A. Pepus: I am not aware of any activity that we have done that has anything to do with or touches on that activity.
Q. KMWORLD: I'd like to hear your thoughts on some of the companies in which you've invested.
Pepus: Let's start with Inxight since I was one of the first people to bring them in here; I am very familiar with it. Inxight has been collecting capabilities in the unstructured text mining and analytical processing area for a long time. And we were intrigued by a number of capabilities it had. One was just the very consistent and widespread use of the entity extractor. It supports multiple languages and is a relatively mature technology. It's used in a lot of other [third-party] applications, and it is very reliable way to extract noun entities out of documents. We found that a very useful technology.
Inxight has other capabilities it has woven together and linked to its Smart Discovery suite--things like document summarization, categorization and visualization--making a powerful [set] of tools. I look at a lot of other companies that have individual pieces of this, but Inxight is one of the few companies that has managed to put it all together in one package. [Inxight] basically summarizes information, categorizes it, extracts entities and visualizes that information. It's all Web-capable, and it has Web services turned on. So it's very compelling and useful in many different ways.
Q. KMWorld.: What about Attensity ?
A. Pepus: You might look at Inxight and say, "Well, why invest in a company like Attensity that appears to be a competitor?" My answer is that all of our companies have unique capabilities. While it's true when you build a portfolio of companies you may end up with some competitive elements, Attensity has something unique going for it in its approach to natural language processing. For want of a better term, it understands eighth-grade grammar. And it does a very good job at it. Attensity's technology is one of the first that could reliably do entity relationship extraction. That is, it finds relationships between entities. For example, you can dump a whole bunch of articles from AP and say, "Find me all the lawsuit relationship events." And it would go through and find out that the Justice Department sued Microsoft, or HP sued IBM or Cisco Systems was sued by so and so--and do it reliably, depending on the domain of information you were in. It is able to extract those event relationships and then spit them into a database.
That's very hard to do, because in entity relationship extraction you get into all sorts of [variables]. How do I make sure that things that happened earlier in a document are referenced later on--things that we cognitively can understand as human beings but are often not easily recognized by the machine? So you start getting in very complex semantic problems of understanding language and understanding context. And while Attensity has not solved all of those problems, it certainly chipped away at a lot of semantic understanding that goes into natural language processing, and it is a pure natural language processing company. It has a very robust set of heuristics describing the English language, and that's how it goes about parsing up a sentence and telling you what's a noun, what's a verb, what's an adverb, etc., subsequently providing the context to show the relationship between entities.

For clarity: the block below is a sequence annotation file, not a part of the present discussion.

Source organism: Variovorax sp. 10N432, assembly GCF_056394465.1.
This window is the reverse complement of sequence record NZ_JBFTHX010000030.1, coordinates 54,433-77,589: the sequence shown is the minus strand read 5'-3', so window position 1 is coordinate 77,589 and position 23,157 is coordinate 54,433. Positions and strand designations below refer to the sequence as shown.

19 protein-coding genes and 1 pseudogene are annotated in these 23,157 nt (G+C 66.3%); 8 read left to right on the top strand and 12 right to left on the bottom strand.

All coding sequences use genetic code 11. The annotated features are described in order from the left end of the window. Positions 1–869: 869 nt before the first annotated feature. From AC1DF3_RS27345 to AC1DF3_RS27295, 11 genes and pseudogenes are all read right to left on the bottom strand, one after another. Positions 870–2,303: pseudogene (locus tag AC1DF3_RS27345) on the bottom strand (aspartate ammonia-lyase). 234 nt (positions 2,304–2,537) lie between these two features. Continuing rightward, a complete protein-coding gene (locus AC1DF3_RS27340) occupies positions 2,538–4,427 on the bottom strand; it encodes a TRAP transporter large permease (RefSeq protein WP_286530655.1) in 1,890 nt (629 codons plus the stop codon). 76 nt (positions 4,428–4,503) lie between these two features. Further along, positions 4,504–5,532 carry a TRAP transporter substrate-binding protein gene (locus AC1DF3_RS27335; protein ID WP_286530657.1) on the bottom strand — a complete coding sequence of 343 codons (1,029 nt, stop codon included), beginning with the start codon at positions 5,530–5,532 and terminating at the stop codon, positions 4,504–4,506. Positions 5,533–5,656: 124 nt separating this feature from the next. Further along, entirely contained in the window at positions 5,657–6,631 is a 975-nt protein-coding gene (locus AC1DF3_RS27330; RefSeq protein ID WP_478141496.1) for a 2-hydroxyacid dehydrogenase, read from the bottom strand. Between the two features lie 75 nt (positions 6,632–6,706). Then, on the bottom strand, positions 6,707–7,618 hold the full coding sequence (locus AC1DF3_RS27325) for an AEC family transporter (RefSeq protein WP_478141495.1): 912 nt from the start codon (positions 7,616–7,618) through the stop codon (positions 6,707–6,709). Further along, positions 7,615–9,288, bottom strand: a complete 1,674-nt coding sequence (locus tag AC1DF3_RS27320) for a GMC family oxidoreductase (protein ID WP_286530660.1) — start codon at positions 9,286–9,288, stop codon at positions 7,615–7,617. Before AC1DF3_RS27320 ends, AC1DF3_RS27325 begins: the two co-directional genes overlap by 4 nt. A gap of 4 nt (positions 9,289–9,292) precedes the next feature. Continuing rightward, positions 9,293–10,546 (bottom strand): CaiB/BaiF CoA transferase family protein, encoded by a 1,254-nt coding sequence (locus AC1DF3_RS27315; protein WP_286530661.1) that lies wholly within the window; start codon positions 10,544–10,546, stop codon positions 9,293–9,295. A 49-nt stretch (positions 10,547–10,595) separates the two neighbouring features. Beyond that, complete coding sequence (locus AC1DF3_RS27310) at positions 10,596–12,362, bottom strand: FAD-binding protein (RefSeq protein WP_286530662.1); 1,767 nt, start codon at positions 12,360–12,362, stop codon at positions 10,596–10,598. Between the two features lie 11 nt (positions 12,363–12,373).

Q. KMWorld: You've invested in Stratify. Can you tell us a bit about the rationale behind it?
A. Pepus: I wasn't here when this investment was made, but I followed the company in KMWorld when it was called Purple Yogi and then Stratify. It has a very good approach for dynamic generation of taxonomies, which can then be managed by a few people rather than having armies of librarians and science people to deal with taxonomies, development and ongoing morphing.
You can use Stratify for individuals, departments and/or for an enterprise. People can manage these multiple taxonomies in different contexts. Stratify has all the tools and development capabilities that allow you to create multiple hierarchical taxonomy trees. It has some visualization capabilities to assist in managing your taxonomies as well, so one can make correct use of them and to prune or add areas of a taxonomy that aren't well defined or used. There are a lot of very interesting capabilities that we thought were useful.
Q. KMWorld.: What about Convera ?
A. Pepus: We have an investment in Convera, which is a search engine company with a lot of KM features, particularly now that it has Dr. Claude Vogel, who used to head Semio. As a result, it is starting to get a lot more into the hierarchical taxonomy management. Convera is doing these domain cartridges, which are a kind of canned taxonomies. It's a very good idea. [Let's say] I work in banking, so give me the taxonomy that pertains to banking and then I can start from there. Convera is sort of an interesting investment for In-Q-Tel because it is a larger company and could benefit from having relationships with other companies in our portfolio.
Q. KMWorld.: Speaking of search, could you talk a little about Endeca?
A. Pepus: I think people need other approaches than just keyword search. Particularly [when you] look at the world through different perspectives or layers. I may be, say, a mid-level person doing a very specific job in business vs. a top executive. The executive needs to have a bird's-eye view of the world and be knowledgeable a little bit about everything, while a mid-level manager might need to be involved much more in depth about what's going on in a specific situation. What's nice about Endeca is that with the directed search engine and all of its underlying analytics, it can really deliver a lot of very useful information in ways that a normal search engine could never do.